What Broken Churches Can Offer To Broken People

The Church has many flaws.

These flaws turn individuals away and have positioned the Church as less and less credible to a greater society. In writing about the Church being a resource to help those with depression, I do so with hesitation, knowing we often fail people in giving them a sense of authentic community and we will continue to do so moving forward.quotables_31035322 (7).png

I say “we” because it’s too easy to throw stones at “the Church” when the fact is, I am the Church, and so are you if you’re a follower of Jesus.

The Church’s shortcomings are my shortcomings, and they are yours. But flaws and shortcomings don’t negate value and they don’t negate beauty. (If they did, we’d all be negated by now!) Like a good friend, we navigate the flaws, appreciate the beauty, and stay together in relationship, making something better together than we can on our own.

Some people experience incredibly deep community in Church, while others experience impersonal worship services where they enter and exit as anonymous spectators. Some of this is the result of how much initiative a person wants to put into their effort, some of it a result of many churches hanging on to status quo, irrelevant models for doing church.

But even in these models that seem sterile and stagnant, there is a beauty. The Church has many beautiful traits, but one I most appreciate is that it isn’t going anywhere. Jesus himself said, “On this rock, I build my church and the gates of hell will not prevail against it.” First off, we see the Church is Jesus’, it’s his bride, which is incredibly beautiful. But we also see that Jesus isn’t going to abandon his church.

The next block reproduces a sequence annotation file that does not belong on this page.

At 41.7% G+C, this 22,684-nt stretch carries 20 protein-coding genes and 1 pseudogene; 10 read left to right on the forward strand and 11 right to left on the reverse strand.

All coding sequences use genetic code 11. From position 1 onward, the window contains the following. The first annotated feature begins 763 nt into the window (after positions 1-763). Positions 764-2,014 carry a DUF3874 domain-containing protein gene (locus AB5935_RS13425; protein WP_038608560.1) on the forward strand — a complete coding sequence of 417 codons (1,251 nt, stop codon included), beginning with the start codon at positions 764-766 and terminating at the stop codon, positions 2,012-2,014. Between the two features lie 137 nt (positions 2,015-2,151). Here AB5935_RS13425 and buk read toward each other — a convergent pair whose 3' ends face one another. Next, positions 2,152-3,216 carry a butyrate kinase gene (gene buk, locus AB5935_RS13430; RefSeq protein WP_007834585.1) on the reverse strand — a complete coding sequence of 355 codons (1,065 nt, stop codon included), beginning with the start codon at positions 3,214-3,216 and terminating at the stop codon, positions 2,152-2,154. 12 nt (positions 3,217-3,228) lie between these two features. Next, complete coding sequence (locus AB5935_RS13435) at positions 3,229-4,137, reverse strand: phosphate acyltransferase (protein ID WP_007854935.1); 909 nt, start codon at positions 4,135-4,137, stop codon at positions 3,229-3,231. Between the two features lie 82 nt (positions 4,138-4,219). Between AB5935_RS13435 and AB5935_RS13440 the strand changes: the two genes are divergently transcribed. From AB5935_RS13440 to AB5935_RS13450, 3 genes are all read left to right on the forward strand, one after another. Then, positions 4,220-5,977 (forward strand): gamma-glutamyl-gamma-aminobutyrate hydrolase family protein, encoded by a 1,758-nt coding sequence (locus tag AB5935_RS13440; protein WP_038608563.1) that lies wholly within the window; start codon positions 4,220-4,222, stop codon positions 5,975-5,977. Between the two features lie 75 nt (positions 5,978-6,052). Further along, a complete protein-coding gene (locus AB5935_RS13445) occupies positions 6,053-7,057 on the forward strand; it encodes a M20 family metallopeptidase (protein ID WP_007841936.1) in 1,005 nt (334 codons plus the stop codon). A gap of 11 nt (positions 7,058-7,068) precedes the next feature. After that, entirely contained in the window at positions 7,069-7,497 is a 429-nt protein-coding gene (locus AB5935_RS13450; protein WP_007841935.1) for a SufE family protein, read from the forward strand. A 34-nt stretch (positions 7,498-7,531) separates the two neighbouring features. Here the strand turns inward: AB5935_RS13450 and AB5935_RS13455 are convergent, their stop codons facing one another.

One thing a person with depression needs is someone who will be there for them. And while individuals will continue to let us down, the Church as an institution will always be there. People within the Church will let you down, which is my hesitation in writing this, but the Church will always be there.

There will always be a pastor, a small group, a counselor at the church who wants to listen to you. They won’t be perfect, but isn’t that part of our problem? We want perfection and are so hypercritical that if we don’t find it, we ditch the whole thing and give up. What the Church offers to the depressed is consistency. It offers a place of love and acceptance and relationship, and it offers it consistently. Every Sunday morning, you can count on the Church being open. And for some church traditions, you can count on it being open every day, or a weekly small group or Bible study to join. The Church offers human contact and a listening ear, which is essential medicine to the depressed individual.

The Church will never be perfect. It will always be a broken and sometimes ugly bride. But it will always be there. And through no merit of its own, it will point its groom, Jesus. The one who loves and brings hope and joy and peace. The one who is able to sympathize with our weaknesses because he has experienced them himself (Hebrews 4:14-16), and who welcomes us to come to him with all of them, promising to respond with compassion.

noah_filipiak_head_square(1)Noah Filipiak is the founding pastor of Crossroads Church in Lansing, MI. He’s the author of Beyond the Battle: A Man’s Guide to his Identity in Christ in an Oversexualized WorldHe hosts the Behind the Curtain Podcast and blogs at atacrossroads.net.


2 thoughts on “What Broken Churches Can Offer To Broken People

  1. There will always be a pastor, a small group, a counselor at the church who wants to listen to you.

    I can’t complain about my pastor. He has been there through some really difficult times. As for the rest of the church, majority know about my depression and anxiety. Yet because I look healthy not one understands why I can’t get in my car and drive myself there. Or why I’m depressed. I’m usually met with a blank, questioning stare. I live in a very small town and changing churches is not an option. But even churches don’t try to understand what it’s like to live with an invisible disability.

    Liked by 1 person

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